Does Harrisonburg have a race problem?
Recent racist acts beg the question, is Harrisonburg really inclusive or are JMU students living in a bubble?
Part of the reason I chose JMU was for the community surrounding its campus. Being from a small town, I was uncomfortable with the idea of living in a large city. Harrisonburg seemed to be the perfect mix of college town and small town for me to not only feel comfortable, but thrive.
Harrisonburg is a home-away-from-home for all JMU students—a relatively safe and fun place that offers plenty of outdoor activities, dining option, and shops as well as a conducive environment for our studies.
Unfortunately, Harrisonburg has gotten a bit of a bad reputation lately. Over the summer, Sadie Elledge, an 18-year-old server at a local favorite, Jess’ Lunch, was left a hateful, racist note saying, “We only tip citizens” instead of a tip. This heinous act went viral, so much so that even CNN picked it up. Though Sadie is Hispanic, she was born in the United States and is every bit as much a citizen as the couple she served that day.
Luckily, locals rallied around Elledge. CNN reported: “When locals heard what happened, a group of residents wrote a note to the waitress” including “a substantial” tip.
I was ashamed that this awful act happened in the ‘burg, but proud that our town rallied behind the poor waitress effected.
However, this was not the only act of its kind to happen in Harrisonburg recently.
On September 8, WHSV reported a racist survey left on a car in the parking lot of the Walmart on Burgess.
“The survey lists several questions about couples in a[n] interracial relationship, calling women ‘white trash’ if they love an African-American person,” reported WHSV.
WHSV also included a link to the full survey in which it can be seen, just under the title, “Since it is obvious to everybody that your not the sharpest knife in the drawer, we are going to ax you these questions in words you can understand, providing you can read!”
Throughout the note, incorrect grammar and offensive slang are used in an effort to mock the African-American race. The note is ended with, “Please answer ASAP, we are trying to prevent other girls from becoming white trash, thanks.”
These two racist acts committed so close together are appalling and, luckily, I’m not the only one that thinks so.
WHSV reported, “Harrisonburg Mayor Chris Jones says the note is very concerning, and is an issue he will bring up to the NAACP as well as the next city council meeting.” He was also quoted as saying, “I want people to know as the Mayor of Harrisonburg, we welcome all people. We welcome all forms and shapes and sizes, cultures and backgrounds and this is a safe community.”
Harrisonburg should be a community in which all people, regardless of ethnicity, religion or sexual preference should feel welcome and at home, but how do JMU students feel about that? It is my personal experience that Harrisonburg is a welcoming and inclusive place, however, my experience isn’t the same as others.
Mike Jarvis, a senior religion and music performance double major, said he felt that these were isolated incidents.
“It’s like 99% of Harrisonburg is inclusive, but there’s that 1% that are doing things like this,” Mike said. “I don’t think that very many of the people that live in Harrisonburg proper are bigoted. But we tend to forget that we are surrounded on all sides by the South, a region that continues to struggle with a legacy of bigotry.”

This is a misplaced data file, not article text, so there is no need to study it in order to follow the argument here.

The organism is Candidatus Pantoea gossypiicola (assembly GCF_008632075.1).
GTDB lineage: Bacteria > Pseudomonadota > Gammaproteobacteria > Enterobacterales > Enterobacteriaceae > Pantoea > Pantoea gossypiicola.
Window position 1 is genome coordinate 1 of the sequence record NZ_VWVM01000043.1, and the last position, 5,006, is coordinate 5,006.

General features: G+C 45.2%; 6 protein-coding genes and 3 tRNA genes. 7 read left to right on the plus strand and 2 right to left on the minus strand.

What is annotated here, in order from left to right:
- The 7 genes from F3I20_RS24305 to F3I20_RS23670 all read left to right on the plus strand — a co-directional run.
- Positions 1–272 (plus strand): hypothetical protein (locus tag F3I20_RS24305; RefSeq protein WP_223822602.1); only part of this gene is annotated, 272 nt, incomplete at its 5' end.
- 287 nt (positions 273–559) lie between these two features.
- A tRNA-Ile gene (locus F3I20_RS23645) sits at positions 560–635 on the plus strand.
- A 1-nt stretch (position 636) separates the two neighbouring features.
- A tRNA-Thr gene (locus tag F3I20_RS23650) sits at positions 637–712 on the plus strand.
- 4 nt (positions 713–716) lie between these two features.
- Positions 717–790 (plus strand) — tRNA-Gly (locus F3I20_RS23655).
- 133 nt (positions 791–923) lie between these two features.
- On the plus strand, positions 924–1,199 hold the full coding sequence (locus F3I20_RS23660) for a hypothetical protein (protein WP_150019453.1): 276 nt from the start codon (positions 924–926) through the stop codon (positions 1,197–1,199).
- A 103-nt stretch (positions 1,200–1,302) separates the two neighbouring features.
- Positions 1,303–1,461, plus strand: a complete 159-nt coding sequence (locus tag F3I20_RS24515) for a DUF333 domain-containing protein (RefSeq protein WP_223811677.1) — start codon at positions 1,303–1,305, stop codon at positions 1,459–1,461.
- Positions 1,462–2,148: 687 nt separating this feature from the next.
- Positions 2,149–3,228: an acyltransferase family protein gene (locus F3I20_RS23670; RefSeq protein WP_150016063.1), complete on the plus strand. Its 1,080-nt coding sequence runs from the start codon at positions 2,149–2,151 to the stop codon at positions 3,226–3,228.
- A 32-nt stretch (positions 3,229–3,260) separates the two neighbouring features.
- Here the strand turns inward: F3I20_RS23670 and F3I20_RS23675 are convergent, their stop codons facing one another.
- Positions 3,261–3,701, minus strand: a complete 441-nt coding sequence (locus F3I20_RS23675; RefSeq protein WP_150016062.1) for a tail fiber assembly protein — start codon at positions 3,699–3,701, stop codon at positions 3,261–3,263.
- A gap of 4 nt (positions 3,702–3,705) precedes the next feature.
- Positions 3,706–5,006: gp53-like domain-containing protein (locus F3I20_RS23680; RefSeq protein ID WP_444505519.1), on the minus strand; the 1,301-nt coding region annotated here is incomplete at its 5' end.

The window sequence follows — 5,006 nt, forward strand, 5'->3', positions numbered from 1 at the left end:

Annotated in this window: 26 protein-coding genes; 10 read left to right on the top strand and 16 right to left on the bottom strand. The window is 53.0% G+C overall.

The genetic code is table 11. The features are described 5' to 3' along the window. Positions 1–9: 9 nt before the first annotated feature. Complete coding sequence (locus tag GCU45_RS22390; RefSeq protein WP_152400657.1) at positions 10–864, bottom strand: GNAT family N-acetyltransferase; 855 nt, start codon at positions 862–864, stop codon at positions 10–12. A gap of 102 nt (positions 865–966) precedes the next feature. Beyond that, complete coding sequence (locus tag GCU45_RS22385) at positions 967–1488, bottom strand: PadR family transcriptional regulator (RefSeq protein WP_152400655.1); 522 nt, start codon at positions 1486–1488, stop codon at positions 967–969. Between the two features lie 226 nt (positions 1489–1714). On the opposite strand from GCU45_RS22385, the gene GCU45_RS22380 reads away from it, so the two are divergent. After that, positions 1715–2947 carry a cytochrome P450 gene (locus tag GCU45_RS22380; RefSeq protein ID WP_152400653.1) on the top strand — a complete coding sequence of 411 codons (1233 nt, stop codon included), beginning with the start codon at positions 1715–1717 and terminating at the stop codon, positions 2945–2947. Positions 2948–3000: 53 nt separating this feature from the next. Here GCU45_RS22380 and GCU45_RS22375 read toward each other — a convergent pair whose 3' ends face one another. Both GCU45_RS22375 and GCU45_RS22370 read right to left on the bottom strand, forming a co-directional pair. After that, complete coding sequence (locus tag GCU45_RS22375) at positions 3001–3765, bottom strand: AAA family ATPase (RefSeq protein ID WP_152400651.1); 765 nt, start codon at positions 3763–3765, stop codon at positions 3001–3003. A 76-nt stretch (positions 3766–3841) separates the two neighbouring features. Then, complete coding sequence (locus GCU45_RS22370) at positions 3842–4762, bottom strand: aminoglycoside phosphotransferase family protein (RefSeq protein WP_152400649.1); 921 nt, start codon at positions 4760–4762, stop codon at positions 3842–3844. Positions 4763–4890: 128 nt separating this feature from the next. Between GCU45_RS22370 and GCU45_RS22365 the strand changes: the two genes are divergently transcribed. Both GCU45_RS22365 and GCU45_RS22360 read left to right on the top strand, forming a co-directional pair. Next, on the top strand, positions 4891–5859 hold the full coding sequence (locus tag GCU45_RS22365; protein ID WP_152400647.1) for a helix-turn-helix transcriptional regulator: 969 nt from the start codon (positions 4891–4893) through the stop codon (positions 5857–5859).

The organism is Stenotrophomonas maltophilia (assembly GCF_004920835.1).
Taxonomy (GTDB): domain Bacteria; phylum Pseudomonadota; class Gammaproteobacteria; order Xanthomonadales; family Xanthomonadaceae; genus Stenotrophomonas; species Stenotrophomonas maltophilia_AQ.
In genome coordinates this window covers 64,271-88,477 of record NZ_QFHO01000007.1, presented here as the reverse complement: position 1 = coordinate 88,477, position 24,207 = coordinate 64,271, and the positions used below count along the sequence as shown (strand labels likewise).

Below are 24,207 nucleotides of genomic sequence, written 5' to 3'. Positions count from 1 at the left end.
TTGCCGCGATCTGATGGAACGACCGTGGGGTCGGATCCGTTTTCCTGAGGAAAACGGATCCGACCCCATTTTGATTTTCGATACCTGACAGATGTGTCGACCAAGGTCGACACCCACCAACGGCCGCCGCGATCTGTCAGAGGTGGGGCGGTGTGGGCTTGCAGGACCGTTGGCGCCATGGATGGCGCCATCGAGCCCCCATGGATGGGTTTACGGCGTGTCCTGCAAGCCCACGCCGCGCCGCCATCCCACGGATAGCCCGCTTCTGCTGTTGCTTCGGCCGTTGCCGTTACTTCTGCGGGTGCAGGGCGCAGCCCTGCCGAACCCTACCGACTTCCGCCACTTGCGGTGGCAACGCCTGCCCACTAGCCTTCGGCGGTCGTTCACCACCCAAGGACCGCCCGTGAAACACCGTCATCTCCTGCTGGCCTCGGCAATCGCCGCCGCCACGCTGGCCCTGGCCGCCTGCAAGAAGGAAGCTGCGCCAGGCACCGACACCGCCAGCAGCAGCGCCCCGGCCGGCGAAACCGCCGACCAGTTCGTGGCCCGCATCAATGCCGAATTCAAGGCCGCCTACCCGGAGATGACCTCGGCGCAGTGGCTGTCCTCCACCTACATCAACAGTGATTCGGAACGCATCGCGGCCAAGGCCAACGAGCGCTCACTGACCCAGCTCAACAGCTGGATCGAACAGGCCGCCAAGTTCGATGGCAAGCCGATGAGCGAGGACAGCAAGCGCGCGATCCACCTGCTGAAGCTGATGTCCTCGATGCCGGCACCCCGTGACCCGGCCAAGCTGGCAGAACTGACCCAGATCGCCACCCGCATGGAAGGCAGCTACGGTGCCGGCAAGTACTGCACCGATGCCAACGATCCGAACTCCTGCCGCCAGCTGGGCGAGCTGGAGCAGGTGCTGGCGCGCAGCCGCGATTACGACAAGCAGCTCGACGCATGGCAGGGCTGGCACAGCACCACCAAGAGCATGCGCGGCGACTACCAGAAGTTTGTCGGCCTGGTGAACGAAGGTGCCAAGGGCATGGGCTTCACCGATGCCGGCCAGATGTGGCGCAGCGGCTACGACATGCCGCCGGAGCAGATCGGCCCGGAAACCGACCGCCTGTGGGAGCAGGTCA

Mike is also no stranger to bigotry in the area, having experienced anti-Semitism when a person refused to tow his vehicle because he was Jewish. Speaking volumes to the region’s overall inclusive attitude, Mike stated that those he knew from the area responded much in the way they did to the recent fiascos: appalled and infuriated.
Kyle Van Fleet, a sophomore international affairs major, agreed: “I believe that Harrisonburg is pretty inclusive, at least at JMU. I would say JMU is probably more inclusive than the town of Harrisonburg, itself [due to the generation gap]. It makes sense that universities tend to be more inclusive than townships since it’s overwhelmingly young people.”
“I am concerned,” Kyle added, “that these incidents happened so close to each other. I don’t think this means Harrisonburg is an intolerant place, but it shows we have a lot more work to do here than maybe other places.”
Rachel Gonsalves, senior anthropology and modern foreign languages major, said she felt Harrisonburg was inclusive. “[Harrisonburg] has many people from different backgrounds. Even the public schools cater to that.”
She added: “Diversity includes many things; however, when minority students feel isolated in classrooms, that’s an issue. For example, there have been instances where I have been the only black person in a class or there are a handful of black people in a huge lecture hall. We often feel alone or isolated.”
“I would say in most aspects [JMU is more inclusive than Harrisonburg]. As far as gender equality, inclusive of people with disabilities, people with different religions, etc. [however] I would count the enrollment by ethnicity negatively. Last year the African American population was 4.43%, the American Indian/Alaska Native was less than 1%, Asian was 4.35%, Hispanic was 5.75%, and the white population was 77.78%. For JMU’s motto to be ‘creating diversity,’ to many minorities, they think that we haven’t been doing a good job on this part.”
I think I can speak for most of Harrisonburg when I say that the people who did these things are the exception, not the rule. Harrisonburg, overall, is a welcoming and safe place. However, that does not mean it has reached the pinnacle of acceptance. There’s always room for improvement and starting a dialogue is the best way in which to do so.